Don Blair's Neil Armstrong Photo in RTU

Behind the Scenes at RTU
Don Blair's Neil Armstrong Photo

Astronaut Neil Armstrong in 1969


One of the strongest moments for us in Rock That Uke comes at the very end, when we show a black and white photograph of Neil Armstrong playing a ukulele. He wears a serious, pensive look on his face made all the more dramatic by the overhead fluorescent glow, washing down upon him and casting shadows over his face. Our soundtrack plays a simple ukulele melody. The camera slowly pushes in. And Holly Hunter's gentle, strong southern voice says:

This is a photograph taken by journalist Don Blair in 1969. It shows astronaut Neil Armstrong in quarantine a few days after becoming the first human being to walk on the moon.

Armstrong stood in the lunar dust and gazed into the vastness and enormity of existence.

But when he returned home to earth, he found his refuge in the smallness of the ukulele.

Then we cut to John Derevlany of Uke Til U Puke smashing his ukulele on the floor, followed by Richard "Heinous" Rynes imploring people to stop "singing about your feelings--I hate that!" And the credits roll as Ukefink sings their bumptious comic anthem "Leonardo."

Reverence followed by irreverence.

That's sort of the point to Rock That Uke for us. The ukulele as a metaphor for the duality of the human spirit. Between bigness and smallness. Aggression and vulnerability. Confidence and insecurity.

Crooning and screaming. Plucking and thrashing. Whatever.

To understand that Neil Armstrong shares something with a guy in Cleveland Heights named "Heinous" is to understand the larger theme behind RTU. This theme came together for us the first moment we set eyes upon Don Blair's extraordinary photo of Neil Armstrong.

Don's photo, which was taken the very day that Armstrong returned from the moon, wasn't published in its day. The "Armstrong with Uke in Quarrantine" photo that did appear in Life Magazine utterly lacks the power and intimacy of Don's photo--not to mention the, um, focus.

Upon seeing Don's photo for the first time when prints were being offered for sale on eBay, we thought immediately of the famous old photo of "Ukulele Dick" Konter, an explorer with the Byrd expedition to the North Pole in the 1920s, who perversely smuggled his ukulele along for the journey

Richard "Ukulele Dick" Konter

That two explorers with the vision to confront the Vast Unknown should also be fond of the diminutive ukulele struck us as a powerful statement about human psychology. And suddenly, we knew what our documentary was really about.

When we contacted him, Don Blair proved to be a really nice guy, and genrously granted us permission to use his photograph.

Don's a journalist, and as such, interested in facts. He wonders to this day what song Neil Armstrong was strumming on his ukulele.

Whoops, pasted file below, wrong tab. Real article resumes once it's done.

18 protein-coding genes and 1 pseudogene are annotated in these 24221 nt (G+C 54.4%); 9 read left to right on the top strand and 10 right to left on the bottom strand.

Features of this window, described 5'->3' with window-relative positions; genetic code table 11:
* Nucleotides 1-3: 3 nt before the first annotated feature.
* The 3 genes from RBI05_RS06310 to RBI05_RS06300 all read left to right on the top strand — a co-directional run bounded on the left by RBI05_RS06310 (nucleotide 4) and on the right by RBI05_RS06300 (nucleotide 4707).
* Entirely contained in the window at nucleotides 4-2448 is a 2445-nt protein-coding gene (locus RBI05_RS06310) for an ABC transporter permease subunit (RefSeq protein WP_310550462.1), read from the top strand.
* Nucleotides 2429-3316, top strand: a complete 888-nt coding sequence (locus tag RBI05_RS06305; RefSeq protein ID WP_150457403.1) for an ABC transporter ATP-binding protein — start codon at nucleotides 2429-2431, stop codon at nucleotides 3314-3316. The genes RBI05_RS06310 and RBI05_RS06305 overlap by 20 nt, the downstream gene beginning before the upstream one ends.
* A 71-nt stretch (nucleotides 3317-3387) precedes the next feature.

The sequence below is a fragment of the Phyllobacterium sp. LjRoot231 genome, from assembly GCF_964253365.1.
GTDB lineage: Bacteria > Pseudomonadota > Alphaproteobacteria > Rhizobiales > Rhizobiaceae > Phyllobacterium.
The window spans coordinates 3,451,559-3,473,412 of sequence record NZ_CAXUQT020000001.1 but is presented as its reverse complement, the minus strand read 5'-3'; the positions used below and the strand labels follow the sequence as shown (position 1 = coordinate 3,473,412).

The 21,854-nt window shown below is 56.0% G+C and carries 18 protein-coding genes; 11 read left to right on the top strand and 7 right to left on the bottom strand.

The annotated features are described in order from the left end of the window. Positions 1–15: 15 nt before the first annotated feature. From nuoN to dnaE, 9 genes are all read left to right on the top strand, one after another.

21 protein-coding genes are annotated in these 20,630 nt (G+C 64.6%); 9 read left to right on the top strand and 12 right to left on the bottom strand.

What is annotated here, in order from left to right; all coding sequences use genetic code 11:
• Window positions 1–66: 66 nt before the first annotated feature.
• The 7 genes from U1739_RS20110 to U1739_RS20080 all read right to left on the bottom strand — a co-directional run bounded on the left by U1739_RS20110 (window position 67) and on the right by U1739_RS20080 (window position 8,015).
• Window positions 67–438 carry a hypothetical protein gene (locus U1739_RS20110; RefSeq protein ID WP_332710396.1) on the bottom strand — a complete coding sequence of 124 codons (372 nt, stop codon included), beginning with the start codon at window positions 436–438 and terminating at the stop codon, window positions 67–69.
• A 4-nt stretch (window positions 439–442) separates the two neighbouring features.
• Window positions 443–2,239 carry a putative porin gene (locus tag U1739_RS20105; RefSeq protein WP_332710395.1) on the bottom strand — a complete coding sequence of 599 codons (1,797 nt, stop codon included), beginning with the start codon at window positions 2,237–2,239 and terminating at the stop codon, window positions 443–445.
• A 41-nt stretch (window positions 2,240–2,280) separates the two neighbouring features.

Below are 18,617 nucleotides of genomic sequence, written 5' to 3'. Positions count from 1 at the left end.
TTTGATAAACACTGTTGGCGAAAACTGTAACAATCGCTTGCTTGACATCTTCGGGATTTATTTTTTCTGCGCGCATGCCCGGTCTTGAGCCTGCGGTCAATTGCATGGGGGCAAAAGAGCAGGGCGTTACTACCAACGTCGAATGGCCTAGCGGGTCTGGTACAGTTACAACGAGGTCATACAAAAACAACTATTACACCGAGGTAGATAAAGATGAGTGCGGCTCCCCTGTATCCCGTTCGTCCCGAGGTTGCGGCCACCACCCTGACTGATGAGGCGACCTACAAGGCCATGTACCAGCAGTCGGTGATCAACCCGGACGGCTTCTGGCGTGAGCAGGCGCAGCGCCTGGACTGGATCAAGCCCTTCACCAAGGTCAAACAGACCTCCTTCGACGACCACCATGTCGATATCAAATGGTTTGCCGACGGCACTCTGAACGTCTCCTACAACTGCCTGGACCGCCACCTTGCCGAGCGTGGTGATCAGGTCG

But to us, the mystery is part of the pleasure.

Who knows? Maybe it was Stairway to Heaven.

We are deeply grateful to Don not just for taking this picture, but for generously allowing us to build our own eccentric design atop it. We're also pleased to announce that this extraordinary photo is finally getting the exposure it deserves--first, in Jim Beloff's revised edition of his landmark book The Ukulele: A Visual History, but also in Don's own recently published chronicle of the Navy's historic role in executing recovery missions for America's early manned space program, entitled
SPLASHDOWN! Nasa and the Navy.

If you have memories as we do of the tense televised scenes of sky watching and frogman recovery that concluded every NASA mission of the 60s, Don's book is a wonderful read. The release of
SPLASHDOWN! was timed to coincide with the 35th anniversary of Apollo 11. Congratulations, Don! ...And as always, to Neil Armstrong.

We'll close with some words from Don himself, who a few years ago emailed us his reminiscence of taking the "Armstrong with Uke in Quarrantine" photograph, which we now share:


The recovery of the Apollo 11 astronauts had been successful. All three were now safely inside the MQF (Manned Quarantine Facility) aboard the great USS Hornet. It was well into the evening when, after too much coffee in the officer's ward room, I decided to head back down to the hangar bay where the two MQF's (NASA always has a back-up or three) were sitting. The one in use was attached by a translucent plastic sheet tunnel to the command module, so that the crew and the two NASA technicians spending the three-week quarantine period in the trailer with them could transit back and forth and de-activate the space craft without exposing all those terrible moon germs to the rest of us.  (Of course, there were no germs and the process was dropped after just three moon missions, including the abortive Apollo 13.  By Apollo 14 the trailers were history.) 

Don Blair

With my Canon F1 around my neck and loaded with Kodak hi-speed Tri-X black-and-white film, I walked up to the occupied MQF. The only other human being on that deck was a young Marine guard alongside the end window on the trailer.  A braided rope ringed the trailer on brass pipe stands...just like in theaters, restaurants, etc.  The message was clear: approach no closer.

So I moved up and pushed my zoom lens to a point where the picture window at the living room end of the AirStream was obliterated, leaving only its occupant standing there....with that ukulele in his hand. How many people can even spell ukulele much less play one?  I never could find out what he might have been playing, and I'm sure even Neil wouldn't remember. 

I fired off three quick shots, turned, and walked away.  I looked back seconds later and Neil was no longer there.  Photo came and went and I had the only picture of that incident--and without flash. The ceiling lights diffused, and I still think they look like halos over the head of a man who had just come as close to a heaven as any man or woman ever might.